At the still unnamed colony, diUmbria walked, somewhat dazed, among the buildings. Almost two hundred people lived there now. He had come to be the sole director, at least so far, of the affairs of the colony. All of the resources had been his own, and all of the buildings had been surveyed and approved by the Venetian captain. To the end that his bank account was running lower and lower, by the millions then the tens of millions, he sailed eastward back across the Atlantic to secure a renewal of riches.
Etruscan and Roman sites could yield valuable artifacts, important archaeological finds that fetched fine prices in the markets of Europe. Even at sites that had been repeatedly scavenged, a sharp eye could still find money to make. Sure, occasionally you had to defend yourself against more aggressive treasure hunters, but such were the stakes.
About ten days east of the colony, a privateer attacked diUmbria and Laurent. It went disastrously, with all of the sailors on the frenchman’s ship either slain or captured. The Venetian managed to rescue two of them afterward; the rest were lost. The older captain’s own ship took several volleys from the pirate, but returned with torrential blasts of cannonfire. All three ships maneuvered in the open sea for several days, but it was no use; diUmbria had underestimated his attacker and should have fled as quick as his galleon could sail. Now he was completely out of cannonballs, had used a third of his raw logs to repair both ships, and was sailing with torn sails beyond repair.
Eight days later, they were attacked again, this time by a pair of much larger ships with red and white sails, he knew he had no real choice but to flee. To this end he made a risky decision to use Laurent as a sort of decoy, not to attract fire so much as split up and make it difficult for their enemies to predict which way they were headed. The two men were skilled captains, and even with Laurent’s limited crew both ships were quite fast; with the right wind behind them, they slipped away to the horizon before the vagabonds could strike.
After twenty two days at sea, diUmbria held a party for the crews of both ships. He himself uncorked special barrels of wine he kept special for such occasions, and then sat on the deck and played his vihuela for the crew all night long. The next day, everyone’s fatigue was relieved and no one felt frustrated, as sailors can be known to do on long voyages. In the meantime, diUmbria was also struggling with his calculations. How long should the voyage take? Was his he reading his maps right? Surely land should be on the horizon soon…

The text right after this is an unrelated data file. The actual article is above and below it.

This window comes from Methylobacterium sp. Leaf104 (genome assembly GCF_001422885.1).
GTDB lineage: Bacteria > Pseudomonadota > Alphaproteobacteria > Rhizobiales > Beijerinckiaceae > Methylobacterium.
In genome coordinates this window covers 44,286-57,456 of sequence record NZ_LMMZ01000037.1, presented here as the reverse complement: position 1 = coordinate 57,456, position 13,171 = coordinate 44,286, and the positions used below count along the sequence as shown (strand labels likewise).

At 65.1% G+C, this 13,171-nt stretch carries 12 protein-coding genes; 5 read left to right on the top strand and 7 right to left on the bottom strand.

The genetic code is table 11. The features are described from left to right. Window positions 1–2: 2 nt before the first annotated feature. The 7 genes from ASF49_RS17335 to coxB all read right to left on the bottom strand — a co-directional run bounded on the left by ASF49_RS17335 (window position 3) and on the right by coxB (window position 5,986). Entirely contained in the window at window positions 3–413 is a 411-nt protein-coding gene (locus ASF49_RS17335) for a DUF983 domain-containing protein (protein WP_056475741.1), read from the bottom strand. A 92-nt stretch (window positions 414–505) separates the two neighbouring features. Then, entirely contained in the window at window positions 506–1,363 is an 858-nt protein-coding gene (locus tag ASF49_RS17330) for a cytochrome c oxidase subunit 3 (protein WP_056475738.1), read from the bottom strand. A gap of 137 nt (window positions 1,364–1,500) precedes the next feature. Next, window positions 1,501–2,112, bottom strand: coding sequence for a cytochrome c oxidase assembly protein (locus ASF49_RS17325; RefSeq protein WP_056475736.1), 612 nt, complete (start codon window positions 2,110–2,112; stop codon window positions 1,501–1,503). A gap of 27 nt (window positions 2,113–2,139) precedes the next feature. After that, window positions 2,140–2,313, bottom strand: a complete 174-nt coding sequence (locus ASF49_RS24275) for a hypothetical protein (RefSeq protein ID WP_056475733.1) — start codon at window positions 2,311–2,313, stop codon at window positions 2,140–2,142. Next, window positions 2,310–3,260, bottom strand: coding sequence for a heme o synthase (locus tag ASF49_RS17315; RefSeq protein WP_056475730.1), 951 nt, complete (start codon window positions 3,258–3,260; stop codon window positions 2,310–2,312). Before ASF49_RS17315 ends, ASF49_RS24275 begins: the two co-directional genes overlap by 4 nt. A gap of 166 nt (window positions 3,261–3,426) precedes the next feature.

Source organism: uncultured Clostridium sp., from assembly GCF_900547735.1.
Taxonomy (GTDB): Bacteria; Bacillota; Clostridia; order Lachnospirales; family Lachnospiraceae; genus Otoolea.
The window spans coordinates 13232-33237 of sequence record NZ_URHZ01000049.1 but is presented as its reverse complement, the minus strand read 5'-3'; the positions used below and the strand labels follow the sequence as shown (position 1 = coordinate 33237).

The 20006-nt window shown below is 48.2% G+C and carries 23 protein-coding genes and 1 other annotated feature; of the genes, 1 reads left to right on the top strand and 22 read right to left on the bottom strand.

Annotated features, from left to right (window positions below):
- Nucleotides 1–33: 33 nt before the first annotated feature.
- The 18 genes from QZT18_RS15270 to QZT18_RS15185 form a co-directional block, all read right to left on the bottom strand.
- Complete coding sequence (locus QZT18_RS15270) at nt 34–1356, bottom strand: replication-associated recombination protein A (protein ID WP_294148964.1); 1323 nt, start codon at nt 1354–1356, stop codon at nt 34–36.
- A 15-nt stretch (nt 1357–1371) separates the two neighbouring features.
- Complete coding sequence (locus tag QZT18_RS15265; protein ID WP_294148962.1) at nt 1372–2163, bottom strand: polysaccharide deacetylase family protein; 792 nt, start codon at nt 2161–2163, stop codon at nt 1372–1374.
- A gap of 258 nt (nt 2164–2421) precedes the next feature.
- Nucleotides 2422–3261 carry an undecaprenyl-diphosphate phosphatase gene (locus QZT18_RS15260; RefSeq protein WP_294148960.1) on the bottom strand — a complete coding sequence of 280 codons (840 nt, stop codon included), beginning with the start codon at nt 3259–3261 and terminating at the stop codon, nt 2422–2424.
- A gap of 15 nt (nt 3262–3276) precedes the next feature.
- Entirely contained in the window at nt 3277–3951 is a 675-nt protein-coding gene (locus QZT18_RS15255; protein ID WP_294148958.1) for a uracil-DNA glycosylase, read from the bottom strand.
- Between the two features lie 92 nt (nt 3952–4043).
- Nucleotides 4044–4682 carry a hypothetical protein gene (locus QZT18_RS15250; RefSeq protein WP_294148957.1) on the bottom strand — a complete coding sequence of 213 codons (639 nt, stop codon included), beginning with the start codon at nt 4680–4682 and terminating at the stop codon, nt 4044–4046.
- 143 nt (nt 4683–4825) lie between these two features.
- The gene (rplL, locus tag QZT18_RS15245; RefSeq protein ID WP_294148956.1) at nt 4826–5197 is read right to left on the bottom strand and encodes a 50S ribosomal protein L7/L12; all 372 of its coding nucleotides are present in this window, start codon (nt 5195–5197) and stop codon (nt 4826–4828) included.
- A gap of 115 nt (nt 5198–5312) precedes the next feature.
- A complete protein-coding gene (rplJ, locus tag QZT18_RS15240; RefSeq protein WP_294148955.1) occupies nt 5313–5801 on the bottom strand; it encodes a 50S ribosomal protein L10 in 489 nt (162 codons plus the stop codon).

On the twenty fifth day, they reached the Azores, and were attacked by yet more privateers. This time, the two worked together smoothly under the leadership of the elder, and they easily slipped away towards the islands. However, with their sails in such sorry condition, they were still days away from getting into port. A few days away, still, they were attacked by three large ships with blue and white sails. These turned out to be very difficult to avoid, and they barely escaped with their lives.
At the Azores they found a new crew for Laurent’s ship, and a couple of hands for the diUmbria’s as well. A local shipwright was quickly set to work on hanging new sails and patching up the remaining repairwork on the two ships. Then they were off again, but more cautious this time.
As the days wore on, diUmbria’s mind turned to Juan Garrion. Lately the wealthy young man had taken an eye to more and more fabulous vessels. Recently he had spent hundreds of millions on an iron-sided vessel holding at least sixty cannons, sporting yard upon yard of canvas. The Spaniard was already speaking of making changes to it, increasing the number of cannon ports and adding even more sails. It would be without a doubt the finest ship either of them had ever owned, or even often seen. The older captain’s response had been his usual question when Juan Garrion obtained a new ship. After many months, he was still hoping to sail around Greenland, and thought it would be a great adventure for the younger captain. For his part, the Spaniard always thought he wasn’t ready for such an undertaking, though now his mind was changing. It did no good to explain how diUmbria had sailed similar waters with vessels much smaller and inferior in every way; still Juan Garrion balked at the voyage.
Nine more days brought diUmbria and Laurent to the Portugese port of Lisbon, and so they were returned to Europe.
Moving through the city to exchange goods in the markets, diUmbria was surprised to find the streets and plazas decorated with tall evergreen trees festooned with beautiful Christmas decorations. Was it that time of year already? He’d been so busy with exploring and colonizing, he’d hardly noticed.